MELCOR is a fully integrated, engineering-level computer code that models the progression of severe accidents in light water reactor nuclear power plants. MELCOR is being developed at Sandia National Laboratories for the U.S. Nuclear Regulatory Commission as a second-generation plant risk assessment tool and the successor to the Source Term Code Package. A broad spectrum of severe accident phenomena in both boiling and pressurized water reactors is treated in MELCOR in a unified framework. Current uses of MELCOR include estimation of severe accident source terms and their sensitivities and uncertainties in a variety of applications.
The MELCOR code is composed of an executive driver and a number of major modules, or packages, that together model the major systems of a reactor plant and their generally coupled interactions.
Reactor plant systems and their response to off-normal or accident conditions include:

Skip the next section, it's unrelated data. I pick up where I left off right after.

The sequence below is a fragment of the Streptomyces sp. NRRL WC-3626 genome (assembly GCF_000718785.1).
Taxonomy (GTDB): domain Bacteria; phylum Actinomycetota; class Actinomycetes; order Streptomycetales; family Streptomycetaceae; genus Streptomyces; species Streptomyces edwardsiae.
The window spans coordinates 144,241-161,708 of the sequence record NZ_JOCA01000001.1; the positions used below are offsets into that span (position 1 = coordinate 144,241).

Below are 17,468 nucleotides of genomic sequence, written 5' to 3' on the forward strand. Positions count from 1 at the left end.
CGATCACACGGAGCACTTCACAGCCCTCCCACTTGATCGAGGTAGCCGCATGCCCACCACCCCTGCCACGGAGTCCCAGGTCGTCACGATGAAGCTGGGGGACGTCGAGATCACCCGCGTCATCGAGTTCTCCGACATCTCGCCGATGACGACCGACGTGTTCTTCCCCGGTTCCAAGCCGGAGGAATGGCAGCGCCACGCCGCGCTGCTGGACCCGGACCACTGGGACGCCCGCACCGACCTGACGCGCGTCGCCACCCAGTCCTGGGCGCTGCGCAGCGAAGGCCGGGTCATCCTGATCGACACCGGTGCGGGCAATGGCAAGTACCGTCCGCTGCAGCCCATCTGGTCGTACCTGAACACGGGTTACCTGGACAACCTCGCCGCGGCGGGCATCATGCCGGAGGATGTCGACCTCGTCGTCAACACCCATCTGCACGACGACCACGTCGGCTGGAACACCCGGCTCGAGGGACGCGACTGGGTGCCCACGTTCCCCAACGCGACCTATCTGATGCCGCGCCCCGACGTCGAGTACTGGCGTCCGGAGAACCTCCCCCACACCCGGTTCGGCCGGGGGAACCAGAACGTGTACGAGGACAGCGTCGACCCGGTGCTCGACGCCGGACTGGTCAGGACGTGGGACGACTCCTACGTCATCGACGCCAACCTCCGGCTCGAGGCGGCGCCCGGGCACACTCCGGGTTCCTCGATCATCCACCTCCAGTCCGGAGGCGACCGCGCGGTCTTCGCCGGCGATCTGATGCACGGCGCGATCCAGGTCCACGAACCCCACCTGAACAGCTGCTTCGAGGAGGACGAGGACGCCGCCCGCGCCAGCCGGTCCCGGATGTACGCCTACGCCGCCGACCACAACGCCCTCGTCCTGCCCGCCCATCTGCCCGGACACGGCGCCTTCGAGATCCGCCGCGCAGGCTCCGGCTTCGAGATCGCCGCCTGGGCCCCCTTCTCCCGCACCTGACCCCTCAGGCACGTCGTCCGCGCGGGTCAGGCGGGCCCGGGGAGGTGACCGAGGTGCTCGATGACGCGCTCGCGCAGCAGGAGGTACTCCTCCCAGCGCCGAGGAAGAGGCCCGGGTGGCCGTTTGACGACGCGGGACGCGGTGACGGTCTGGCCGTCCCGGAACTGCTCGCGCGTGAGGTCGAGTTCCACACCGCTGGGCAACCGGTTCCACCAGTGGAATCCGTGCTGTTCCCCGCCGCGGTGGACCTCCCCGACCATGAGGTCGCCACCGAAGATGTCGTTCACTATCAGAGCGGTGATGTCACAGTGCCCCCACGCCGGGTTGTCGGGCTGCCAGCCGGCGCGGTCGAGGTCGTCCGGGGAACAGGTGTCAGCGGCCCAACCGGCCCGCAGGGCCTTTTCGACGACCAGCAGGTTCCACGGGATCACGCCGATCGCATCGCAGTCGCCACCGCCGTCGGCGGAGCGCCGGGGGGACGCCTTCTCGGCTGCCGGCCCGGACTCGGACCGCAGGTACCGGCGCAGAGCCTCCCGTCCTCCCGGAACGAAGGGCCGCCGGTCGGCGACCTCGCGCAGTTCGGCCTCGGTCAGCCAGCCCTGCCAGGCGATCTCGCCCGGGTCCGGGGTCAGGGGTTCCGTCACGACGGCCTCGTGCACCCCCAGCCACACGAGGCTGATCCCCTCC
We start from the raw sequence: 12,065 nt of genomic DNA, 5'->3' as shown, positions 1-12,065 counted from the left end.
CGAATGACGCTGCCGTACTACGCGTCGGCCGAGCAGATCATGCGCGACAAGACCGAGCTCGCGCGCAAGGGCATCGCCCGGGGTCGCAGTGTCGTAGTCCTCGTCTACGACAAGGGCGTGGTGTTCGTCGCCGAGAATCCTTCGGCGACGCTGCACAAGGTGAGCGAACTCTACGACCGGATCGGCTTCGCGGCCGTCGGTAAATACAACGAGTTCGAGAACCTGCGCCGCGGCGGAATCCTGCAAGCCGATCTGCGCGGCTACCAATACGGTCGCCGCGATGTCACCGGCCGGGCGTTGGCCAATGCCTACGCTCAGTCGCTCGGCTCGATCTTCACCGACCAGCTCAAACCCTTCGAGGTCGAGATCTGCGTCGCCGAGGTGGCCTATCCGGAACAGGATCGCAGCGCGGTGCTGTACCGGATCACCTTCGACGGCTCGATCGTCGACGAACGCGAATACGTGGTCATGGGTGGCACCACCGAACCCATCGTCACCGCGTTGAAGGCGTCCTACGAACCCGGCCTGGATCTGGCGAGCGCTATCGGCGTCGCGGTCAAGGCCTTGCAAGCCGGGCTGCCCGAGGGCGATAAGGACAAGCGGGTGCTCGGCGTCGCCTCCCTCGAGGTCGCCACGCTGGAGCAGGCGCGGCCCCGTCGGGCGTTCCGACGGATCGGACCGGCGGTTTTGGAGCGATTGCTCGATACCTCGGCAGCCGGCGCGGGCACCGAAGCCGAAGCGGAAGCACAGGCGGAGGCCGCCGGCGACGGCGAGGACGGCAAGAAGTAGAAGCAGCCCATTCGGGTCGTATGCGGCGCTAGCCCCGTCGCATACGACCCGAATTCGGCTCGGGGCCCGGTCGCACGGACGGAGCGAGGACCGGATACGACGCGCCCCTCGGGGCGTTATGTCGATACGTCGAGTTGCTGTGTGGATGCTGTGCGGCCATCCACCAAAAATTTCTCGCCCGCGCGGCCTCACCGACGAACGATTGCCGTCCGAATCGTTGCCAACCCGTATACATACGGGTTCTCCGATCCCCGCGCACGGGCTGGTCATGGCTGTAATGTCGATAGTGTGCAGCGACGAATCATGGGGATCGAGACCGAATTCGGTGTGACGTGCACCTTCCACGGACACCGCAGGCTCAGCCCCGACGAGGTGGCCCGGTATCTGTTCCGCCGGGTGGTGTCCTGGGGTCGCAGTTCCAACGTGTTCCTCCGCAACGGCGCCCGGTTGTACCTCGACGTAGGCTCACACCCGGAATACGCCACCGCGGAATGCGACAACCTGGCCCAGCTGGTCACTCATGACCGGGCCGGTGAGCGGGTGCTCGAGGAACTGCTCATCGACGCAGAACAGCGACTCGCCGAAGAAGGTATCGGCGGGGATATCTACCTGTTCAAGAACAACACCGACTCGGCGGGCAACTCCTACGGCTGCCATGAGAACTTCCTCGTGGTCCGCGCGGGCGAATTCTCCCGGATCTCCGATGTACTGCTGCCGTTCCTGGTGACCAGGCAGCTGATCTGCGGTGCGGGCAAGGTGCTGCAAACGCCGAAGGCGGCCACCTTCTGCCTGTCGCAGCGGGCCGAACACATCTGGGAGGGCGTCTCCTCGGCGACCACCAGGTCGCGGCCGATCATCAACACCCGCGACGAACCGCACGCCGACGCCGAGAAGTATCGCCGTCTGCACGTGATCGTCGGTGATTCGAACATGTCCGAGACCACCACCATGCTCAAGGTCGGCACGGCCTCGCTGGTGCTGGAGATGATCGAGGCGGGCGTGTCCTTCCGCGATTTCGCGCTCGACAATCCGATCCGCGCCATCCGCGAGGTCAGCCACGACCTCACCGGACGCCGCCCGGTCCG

- Thermal-hydraulic response of the primary reactor coolant system, the reactor cavity, the containment, and the confinement buildings.
- Core uncovering (loss of coolant), fuel heatup, cladding oxidation, fuel degradation (loss of rod geometry), and core material melting and relocation.
- Heatup of reactor vessel lower head from relocated fuel materials and the thermal and mechanical loading and failure of the vessel lower head, and transfer of core materials to the reactor vessel cavity.
- Core-concrete attack and ensuing aerosol generation.
- In-vessel and ex-vessel hydrogen production, transport, and combustion.
- Fission product release (aerosol and vapor), transport, and deposition.
- Behavior of radioactive aerosols in the reactor containment building, including scrubbing in water pools, and aerosol mechanics in the containment atmosphere such as particle agglomeration and gravitational settling.
- Impact of engineered safety features on thermal-hydraulic and radionuclide behavior.